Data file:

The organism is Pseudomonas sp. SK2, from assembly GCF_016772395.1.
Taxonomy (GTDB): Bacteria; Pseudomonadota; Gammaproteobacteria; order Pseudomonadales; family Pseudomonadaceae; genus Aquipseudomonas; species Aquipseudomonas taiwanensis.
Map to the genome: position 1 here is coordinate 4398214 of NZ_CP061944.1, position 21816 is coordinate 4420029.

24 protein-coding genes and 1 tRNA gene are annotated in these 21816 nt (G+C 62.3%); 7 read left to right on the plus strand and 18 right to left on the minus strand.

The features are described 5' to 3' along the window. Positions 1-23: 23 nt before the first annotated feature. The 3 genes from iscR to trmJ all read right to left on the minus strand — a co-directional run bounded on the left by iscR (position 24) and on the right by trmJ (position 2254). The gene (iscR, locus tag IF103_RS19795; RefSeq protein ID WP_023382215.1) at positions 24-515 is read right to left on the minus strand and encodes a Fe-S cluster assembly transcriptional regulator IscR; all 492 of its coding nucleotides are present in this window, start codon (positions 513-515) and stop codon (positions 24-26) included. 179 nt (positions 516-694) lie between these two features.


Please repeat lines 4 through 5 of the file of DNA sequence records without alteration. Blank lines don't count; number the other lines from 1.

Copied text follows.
24 protein-coding genes and 1 tRNA gene are annotated in these 21816 nt (G+C 62.3%); 7 read left to right on the plus strand and 18 right to left on the minus strand.

The features are described 5' to 3' along the window. Positions 1-23: 23 nt before the first annotated feature. The 3 genes from iscR to trmJ all read right to left on the minus strand — a co-directional run bounded on the left by iscR (position 24) and on the right by trmJ (position 2254). The gene (iscR, locus tag IF103_RS19795; RefSeq protein ID WP_023382215.1) at positions 24-515 is read right to left on the minus strand and encodes a Fe-S cluster assembly transcriptional regulator IscR; all 492 of its coding nucleotides are present in this window, start codon (positions 513-515) and stop codon (positions 24-26) included. 179 nt (positions 516-694) lie between these two features.